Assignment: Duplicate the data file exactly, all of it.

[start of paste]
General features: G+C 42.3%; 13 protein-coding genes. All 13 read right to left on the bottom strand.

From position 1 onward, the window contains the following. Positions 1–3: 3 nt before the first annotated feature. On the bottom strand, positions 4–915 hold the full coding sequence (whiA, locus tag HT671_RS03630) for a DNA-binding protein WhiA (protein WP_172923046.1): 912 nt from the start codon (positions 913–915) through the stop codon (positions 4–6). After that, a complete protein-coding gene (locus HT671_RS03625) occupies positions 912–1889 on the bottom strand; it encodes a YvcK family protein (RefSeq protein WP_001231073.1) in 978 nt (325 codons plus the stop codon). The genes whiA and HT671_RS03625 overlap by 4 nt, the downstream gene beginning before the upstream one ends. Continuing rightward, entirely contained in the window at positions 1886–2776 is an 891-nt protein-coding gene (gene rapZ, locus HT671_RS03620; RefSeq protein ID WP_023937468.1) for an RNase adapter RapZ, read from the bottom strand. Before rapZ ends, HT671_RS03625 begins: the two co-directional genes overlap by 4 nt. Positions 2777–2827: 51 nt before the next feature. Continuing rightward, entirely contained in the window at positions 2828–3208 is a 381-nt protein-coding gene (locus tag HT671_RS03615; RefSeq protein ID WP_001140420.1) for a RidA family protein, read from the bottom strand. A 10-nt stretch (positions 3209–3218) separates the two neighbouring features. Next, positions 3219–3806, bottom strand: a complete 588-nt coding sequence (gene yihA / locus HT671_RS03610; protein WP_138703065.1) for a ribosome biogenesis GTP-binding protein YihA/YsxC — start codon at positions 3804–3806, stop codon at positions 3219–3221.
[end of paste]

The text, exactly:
General features: G+C 42.3%; 13 protein-coding genes. All 13 read right to left on the bottom strand.

From position 1 onward, the window contains the following. Positions 1–3: 3 nt before the first annotated feature. On the bottom strand, positions 4–915 hold the full coding sequence (whiA, locus tag HT671_RS03630) for a DNA-binding protein WhiA (protein WP_172923046.1): 912 nt from the start codon (positions 913–915) through the stop codon (positions 4–6). After that, a complete protein-coding gene (locus HT671_RS03625) occupies positions 912–1889 on the bottom strand; it encodes a YvcK family protein (RefSeq protein WP_001231073.1) in 978 nt (325 codons plus the stop codon). The genes whiA and HT671_RS03625 overlap by 4 nt, the downstream gene beginning before the upstream one ends. Continuing rightward, entirely contained in the window at positions 1886–2776 is an 891-nt protein-coding gene (gene rapZ, locus HT671_RS03620; RefSeq protein ID WP_023937468.1) for an RNase adapter RapZ, read from the bottom strand. Before rapZ ends, HT671_RS03625 begins: the two co-directional genes overlap by 4 nt. Positions 2777–2827: 51 nt before the next feature. Continuing rightward, entirely contained in the window at positions 2828–3208 is a 381-nt protein-coding gene (locus tag HT671_RS03615; RefSeq protein ID WP_001140420.1) for a RidA family protein, read from the bottom strand. A 10-nt stretch (positions 3209–3218) separates the two neighbouring features. Next, positions 3219–3806, bottom strand: a complete 588-nt coding sequence (gene yihA / locus HT671_RS03610; protein WP_138703065.1) for a ribosome biogenesis GTP-binding protein YihA/YsxC — start codon at positions 3804–3806, stop codon at positions 3219–3221.